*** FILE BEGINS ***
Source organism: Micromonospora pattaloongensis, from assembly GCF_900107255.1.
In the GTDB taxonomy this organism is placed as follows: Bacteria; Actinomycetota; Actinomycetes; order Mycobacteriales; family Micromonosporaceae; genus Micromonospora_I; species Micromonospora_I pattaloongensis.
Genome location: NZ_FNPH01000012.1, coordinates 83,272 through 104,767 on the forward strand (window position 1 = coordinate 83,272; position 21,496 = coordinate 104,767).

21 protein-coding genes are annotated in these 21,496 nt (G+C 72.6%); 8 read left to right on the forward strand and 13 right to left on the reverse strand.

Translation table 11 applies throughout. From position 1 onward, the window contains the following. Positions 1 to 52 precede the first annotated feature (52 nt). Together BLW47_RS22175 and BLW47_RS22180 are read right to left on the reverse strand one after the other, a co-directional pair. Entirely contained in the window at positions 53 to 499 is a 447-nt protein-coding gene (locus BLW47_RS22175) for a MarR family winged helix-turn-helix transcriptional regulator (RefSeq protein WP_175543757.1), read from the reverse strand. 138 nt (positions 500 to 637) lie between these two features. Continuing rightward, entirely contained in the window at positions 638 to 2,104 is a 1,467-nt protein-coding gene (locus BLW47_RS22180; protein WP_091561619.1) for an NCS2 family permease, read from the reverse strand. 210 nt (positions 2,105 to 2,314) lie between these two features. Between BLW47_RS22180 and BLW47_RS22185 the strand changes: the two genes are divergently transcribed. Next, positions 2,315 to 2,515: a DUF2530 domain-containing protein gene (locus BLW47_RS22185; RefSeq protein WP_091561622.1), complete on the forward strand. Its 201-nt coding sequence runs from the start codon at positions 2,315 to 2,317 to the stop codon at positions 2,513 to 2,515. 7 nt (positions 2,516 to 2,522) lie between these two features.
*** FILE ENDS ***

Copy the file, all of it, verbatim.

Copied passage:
Source organism: Micromonospora pattaloongensis, from assembly GCF_900107255.1.
In the GTDB taxonomy this organism is placed as follows: Bacteria; Actinomycetota; Actinomycetes; order Mycobacteriales; family Micromonosporaceae; genus Micromonospora_I; species Micromonospora_I pattaloongensis.
Genome location: NZ_FNPH01000012.1, coordinates 83,272 through 104,767 on the forward strand (window position 1 = coordinate 83,272; position 21,496 = coordinate 104,767).

21 protein-coding genes are annotated in these 21,496 nt (G+C 72.6%); 8 read left to right on the forward strand and 13 right to left on the reverse strand.

Translation table 11 applies throughout. From position 1 onward, the window contains the following. Positions 1 to 52 precede the first annotated feature (52 nt). Together BLW47_RS22175 and BLW47_RS22180 are read right to left on the reverse strand one after the other, a co-directional pair. Entirely contained in the window at positions 53 to 499 is a 447-nt protein-coding gene (locus BLW47_RS22175) for a MarR family winged helix-turn-helix transcriptional regulator (RefSeq protein WP_175543757.1), read from the reverse strand. 138 nt (positions 500 to 637) lie between these two features. Continuing rightward, entirely contained in the window at positions 638 to 2,104 is a 1,467-nt protein-coding gene (locus BLW47_RS22180; protein WP_091561619.1) for an NCS2 family permease, read from the reverse strand. 210 nt (positions 2,105 to 2,314) lie between these two features. Between BLW47_RS22180 and BLW47_RS22185 the strand changes: the two genes are divergently transcribed. Next, positions 2,315 to 2,515: a DUF2530 domain-containing protein gene (locus BLW47_RS22185; RefSeq protein WP_091561622.1), complete on the forward strand. Its 201-nt coding sequence runs from the start codon at positions 2,315 to 2,317 to the stop codon at positions 2,513 to 2,515. 7 nt (positions 2,516 to 2,522) lie between these two features.